Monday, May 25, 2009

Interwebs, media and such…

Horrible load-balancing problems struck every large Indian media site on counting day, one even boasted that their ‘servers went down’. Doh! The biggest and most dramatic failure was Election Commissions own site – – and I wondered why on earth NIC can’t set up a load-balancing server set-up for themselves. Try accessing the budget site on budget day, impossible. But NIC knows that there are occasional spikes and really should gear up for it.

Media companies on the other hand don’t. And this led to serious issues during the MumbaiAttacks in November where several sites collapsed under the stress. But is changing and spending massive sums of money for the internet worth it? That question is being answered in very strange ways by different organizations and a couple of them are saying, ‘You know what, it isn’t!’

What does not help is that traditional reporters, including yours truly, don’t really want to contribute over and above for online editions. The argument being that our jobs are stressful enough before you add the web to the mix. The honest reason being that most reporters are seriously lazy, heck you see that in the rampant ‘stealing’ that takes place every day, so much so that using the internet to find a story and then rewriting it has become par for the course. Attribution and acknowledgement have become dirty words. I’m a features writer, so believe me I know the pain of seeing data and facts you dig up stolen by imbeciles. But like Indian highways, all you can do is shrug your shoulders and move on and hope that sooner or later things change.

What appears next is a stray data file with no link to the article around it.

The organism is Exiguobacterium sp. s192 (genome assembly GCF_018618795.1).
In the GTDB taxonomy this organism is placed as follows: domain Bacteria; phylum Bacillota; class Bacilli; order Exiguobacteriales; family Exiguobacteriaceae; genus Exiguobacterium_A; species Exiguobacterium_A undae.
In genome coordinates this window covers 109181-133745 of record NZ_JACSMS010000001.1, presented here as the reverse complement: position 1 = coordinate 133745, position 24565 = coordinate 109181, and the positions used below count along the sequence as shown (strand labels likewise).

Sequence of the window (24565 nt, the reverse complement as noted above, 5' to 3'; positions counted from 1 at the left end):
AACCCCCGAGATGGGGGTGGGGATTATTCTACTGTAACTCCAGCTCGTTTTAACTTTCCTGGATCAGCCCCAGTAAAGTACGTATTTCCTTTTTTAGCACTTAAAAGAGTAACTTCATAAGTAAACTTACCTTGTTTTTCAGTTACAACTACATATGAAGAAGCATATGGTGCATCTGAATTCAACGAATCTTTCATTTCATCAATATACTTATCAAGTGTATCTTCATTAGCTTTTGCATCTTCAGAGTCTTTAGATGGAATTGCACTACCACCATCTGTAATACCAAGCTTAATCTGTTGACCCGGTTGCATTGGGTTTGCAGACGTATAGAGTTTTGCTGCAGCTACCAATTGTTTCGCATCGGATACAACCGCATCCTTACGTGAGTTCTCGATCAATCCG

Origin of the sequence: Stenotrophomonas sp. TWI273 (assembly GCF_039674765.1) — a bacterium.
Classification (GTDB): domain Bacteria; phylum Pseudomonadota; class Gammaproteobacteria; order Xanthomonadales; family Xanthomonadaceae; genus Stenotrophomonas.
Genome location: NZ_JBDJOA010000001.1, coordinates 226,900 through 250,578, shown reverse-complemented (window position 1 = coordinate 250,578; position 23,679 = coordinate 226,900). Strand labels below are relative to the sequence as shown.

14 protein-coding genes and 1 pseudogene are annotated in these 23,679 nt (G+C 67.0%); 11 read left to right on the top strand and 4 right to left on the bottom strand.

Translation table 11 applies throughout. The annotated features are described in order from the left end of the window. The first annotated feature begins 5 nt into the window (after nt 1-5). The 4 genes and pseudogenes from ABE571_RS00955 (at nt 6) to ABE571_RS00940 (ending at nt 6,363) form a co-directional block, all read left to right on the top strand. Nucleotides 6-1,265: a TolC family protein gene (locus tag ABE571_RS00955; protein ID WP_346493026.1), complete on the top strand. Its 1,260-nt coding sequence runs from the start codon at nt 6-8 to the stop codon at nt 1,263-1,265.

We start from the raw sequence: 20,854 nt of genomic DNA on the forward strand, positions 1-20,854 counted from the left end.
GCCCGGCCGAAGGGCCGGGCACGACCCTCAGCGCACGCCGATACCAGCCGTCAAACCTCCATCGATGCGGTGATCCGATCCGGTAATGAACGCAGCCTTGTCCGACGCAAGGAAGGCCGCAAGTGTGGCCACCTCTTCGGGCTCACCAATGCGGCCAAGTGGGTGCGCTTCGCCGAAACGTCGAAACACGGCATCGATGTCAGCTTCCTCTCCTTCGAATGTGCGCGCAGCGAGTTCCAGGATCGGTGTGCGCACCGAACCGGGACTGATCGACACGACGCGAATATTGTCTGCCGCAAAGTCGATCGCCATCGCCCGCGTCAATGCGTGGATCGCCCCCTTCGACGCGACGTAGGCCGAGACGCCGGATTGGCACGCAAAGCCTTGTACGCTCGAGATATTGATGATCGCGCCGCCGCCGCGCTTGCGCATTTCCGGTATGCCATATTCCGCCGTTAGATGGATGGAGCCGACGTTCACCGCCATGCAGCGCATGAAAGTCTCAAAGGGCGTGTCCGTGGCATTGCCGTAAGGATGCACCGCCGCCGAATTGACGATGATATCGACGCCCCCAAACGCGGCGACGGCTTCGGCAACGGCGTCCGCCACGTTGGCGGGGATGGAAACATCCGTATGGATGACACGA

So, back to my point, there is still a severe shortage of genuine and good online content in India. Most news sites carry the same Press Trust of India rehash, and some sites prioritize story A over story B. Which, given PTI’s habit to hyperbole and claiming things that might or might not have happened is usually entertaining. Blogs are just blogs, opinionated examples of bad writing, and I would put myself in that bracket as well. I don’t really think too hard when stringing together paragraphs here, and only do so when I have the time away from talking about technology.

But technology is moving towards more and more access devices but access to what is the question? There ain’t that much to see online in India. Yes, there are some really cool blogs and sites, but nowhere enough content to satisfy a content whore such as me. And then again, far too many of them are discussing the rights and wrongs of what was discussed in India, so you have a situation where people are stringing together half-truths to debate the half-truths broadcast and printed in the mainstream.